Lower and upper planets

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The sun and the planets of the solar system. (The proportions are correct in this graphic, but the distances are greatly reduced.)

The division of the planets of the solar system into lower planets and upper planets within observational astronomy relates to the different observation conditions due to the size of their orbits relative to the earth's orbit . The lower planets orbit the sun within the earth's orbit, the upper planets outside.


The lower planets are:

The upper planets are:



All lower planets come into lower or upper conjunction at the distance of their synodic period : From the earth's point of view, they are in a sense “in front of” or “behind” the sun in the daytime sky. In the months before and after, they describe loops around the sun in the starry sky . You can never reach an angular distance from the sun greater than 20 ° (Mercury) or 45 ° (Venus).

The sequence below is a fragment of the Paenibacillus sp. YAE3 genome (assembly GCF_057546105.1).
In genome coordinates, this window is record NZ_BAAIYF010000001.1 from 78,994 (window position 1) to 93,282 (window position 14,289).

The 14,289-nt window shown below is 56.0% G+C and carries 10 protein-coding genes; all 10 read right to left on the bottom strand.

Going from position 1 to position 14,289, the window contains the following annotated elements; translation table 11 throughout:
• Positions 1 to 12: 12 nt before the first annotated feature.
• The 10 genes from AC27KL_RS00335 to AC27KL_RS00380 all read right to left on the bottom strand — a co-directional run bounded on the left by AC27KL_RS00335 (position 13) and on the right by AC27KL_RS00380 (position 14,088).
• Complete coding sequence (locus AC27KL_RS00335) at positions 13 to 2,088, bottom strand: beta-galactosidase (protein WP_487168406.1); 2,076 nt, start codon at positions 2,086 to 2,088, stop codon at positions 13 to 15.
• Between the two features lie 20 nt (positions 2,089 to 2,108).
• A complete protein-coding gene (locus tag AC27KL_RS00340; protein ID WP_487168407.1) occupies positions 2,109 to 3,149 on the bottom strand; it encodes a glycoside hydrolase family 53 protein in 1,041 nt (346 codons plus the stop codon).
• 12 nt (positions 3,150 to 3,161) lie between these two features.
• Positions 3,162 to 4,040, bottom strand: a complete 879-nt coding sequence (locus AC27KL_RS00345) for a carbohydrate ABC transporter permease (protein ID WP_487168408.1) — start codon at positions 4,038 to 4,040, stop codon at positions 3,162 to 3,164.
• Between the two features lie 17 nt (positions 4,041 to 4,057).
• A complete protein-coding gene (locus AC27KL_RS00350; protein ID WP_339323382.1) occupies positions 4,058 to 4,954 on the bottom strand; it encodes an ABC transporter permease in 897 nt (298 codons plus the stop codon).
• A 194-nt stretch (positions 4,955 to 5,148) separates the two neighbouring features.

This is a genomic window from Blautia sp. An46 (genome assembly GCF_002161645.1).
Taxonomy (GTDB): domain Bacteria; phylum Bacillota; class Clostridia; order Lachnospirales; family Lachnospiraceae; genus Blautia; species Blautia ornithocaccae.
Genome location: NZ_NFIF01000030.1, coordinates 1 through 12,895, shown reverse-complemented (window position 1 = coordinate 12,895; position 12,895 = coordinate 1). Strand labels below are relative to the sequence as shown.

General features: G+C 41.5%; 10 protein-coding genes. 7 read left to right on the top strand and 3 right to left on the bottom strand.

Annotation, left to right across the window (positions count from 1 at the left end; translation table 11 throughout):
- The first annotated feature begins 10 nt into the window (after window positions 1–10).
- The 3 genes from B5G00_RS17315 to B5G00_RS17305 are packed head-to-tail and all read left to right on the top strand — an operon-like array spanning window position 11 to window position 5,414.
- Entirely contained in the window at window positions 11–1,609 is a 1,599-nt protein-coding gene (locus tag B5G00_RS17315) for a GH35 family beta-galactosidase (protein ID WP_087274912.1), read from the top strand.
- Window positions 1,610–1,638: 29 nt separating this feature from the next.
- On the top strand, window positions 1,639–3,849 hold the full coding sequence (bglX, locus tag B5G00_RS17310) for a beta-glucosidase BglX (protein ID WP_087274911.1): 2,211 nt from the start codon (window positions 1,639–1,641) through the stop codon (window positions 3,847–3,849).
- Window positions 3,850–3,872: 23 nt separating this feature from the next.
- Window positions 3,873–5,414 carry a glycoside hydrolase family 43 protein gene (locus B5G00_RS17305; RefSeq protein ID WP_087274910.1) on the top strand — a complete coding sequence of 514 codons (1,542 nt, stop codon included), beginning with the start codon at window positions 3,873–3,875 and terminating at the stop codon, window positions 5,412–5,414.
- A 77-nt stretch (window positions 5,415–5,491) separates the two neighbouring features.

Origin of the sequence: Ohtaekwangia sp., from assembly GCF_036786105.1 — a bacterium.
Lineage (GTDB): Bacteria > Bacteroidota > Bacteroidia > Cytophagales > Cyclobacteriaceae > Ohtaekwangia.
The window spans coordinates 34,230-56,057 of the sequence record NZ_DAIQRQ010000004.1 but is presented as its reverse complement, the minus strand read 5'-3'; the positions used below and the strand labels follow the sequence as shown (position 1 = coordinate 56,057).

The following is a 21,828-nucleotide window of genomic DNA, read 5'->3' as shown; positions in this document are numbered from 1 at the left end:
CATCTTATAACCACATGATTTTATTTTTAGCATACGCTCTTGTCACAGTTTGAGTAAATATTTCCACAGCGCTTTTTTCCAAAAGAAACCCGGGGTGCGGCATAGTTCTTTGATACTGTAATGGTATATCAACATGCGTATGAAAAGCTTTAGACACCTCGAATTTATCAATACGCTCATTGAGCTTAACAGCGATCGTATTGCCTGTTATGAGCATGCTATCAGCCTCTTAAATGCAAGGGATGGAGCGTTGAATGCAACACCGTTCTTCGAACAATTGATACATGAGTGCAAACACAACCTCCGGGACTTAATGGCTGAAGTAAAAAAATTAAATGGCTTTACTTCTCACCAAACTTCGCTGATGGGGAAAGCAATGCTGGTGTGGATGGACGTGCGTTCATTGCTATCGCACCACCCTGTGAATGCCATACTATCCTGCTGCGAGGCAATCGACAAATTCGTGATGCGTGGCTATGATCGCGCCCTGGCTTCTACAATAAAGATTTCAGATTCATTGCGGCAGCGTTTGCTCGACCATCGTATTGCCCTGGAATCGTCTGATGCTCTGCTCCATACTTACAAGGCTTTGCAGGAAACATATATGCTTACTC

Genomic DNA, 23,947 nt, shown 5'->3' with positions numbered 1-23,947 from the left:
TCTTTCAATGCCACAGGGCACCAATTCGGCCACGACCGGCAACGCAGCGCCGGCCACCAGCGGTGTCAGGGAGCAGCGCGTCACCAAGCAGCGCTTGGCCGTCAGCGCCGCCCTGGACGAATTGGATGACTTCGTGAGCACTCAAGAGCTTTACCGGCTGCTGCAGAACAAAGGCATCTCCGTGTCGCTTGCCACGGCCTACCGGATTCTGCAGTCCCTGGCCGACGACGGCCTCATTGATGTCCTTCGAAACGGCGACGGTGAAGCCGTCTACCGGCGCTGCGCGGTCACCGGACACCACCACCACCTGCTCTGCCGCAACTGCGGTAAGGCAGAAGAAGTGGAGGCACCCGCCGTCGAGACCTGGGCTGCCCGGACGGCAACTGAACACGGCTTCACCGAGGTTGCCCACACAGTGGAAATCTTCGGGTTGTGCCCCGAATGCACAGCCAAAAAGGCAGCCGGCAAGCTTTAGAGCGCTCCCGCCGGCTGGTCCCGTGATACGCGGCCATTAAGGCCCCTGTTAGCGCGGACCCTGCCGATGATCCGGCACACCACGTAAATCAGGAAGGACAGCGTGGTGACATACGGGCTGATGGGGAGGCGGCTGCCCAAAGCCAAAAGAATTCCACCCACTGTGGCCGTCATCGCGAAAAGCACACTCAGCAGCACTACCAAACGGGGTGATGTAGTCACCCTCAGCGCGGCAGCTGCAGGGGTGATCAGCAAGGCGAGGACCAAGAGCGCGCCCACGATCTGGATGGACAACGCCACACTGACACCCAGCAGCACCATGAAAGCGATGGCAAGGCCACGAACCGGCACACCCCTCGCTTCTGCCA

For the upper planets, however, there is only one type of conjunction ("behind" the sun), equal to an upper one. Instead of a lower conjunction, they come into opposition : They then stand in the midnight sky, opposite the sun. In the months before and after, they describe a long loop in the starry sky as seen from the earth , because the earth “overtakes” them on the inner path, as it were.

Inner and outer planets

In contrast, the planetological subdivision into inner and outer planets relates to their position inside or outside the asteroid belt , according to which they clearly differ in their chemical structure.

See also


  • Meyer's Handbook of Space . Meyers Lexikonverlag Mannheim Leipzig Vienna Zurich 1994, pp. 86–87. ISBN 3-411-07757-3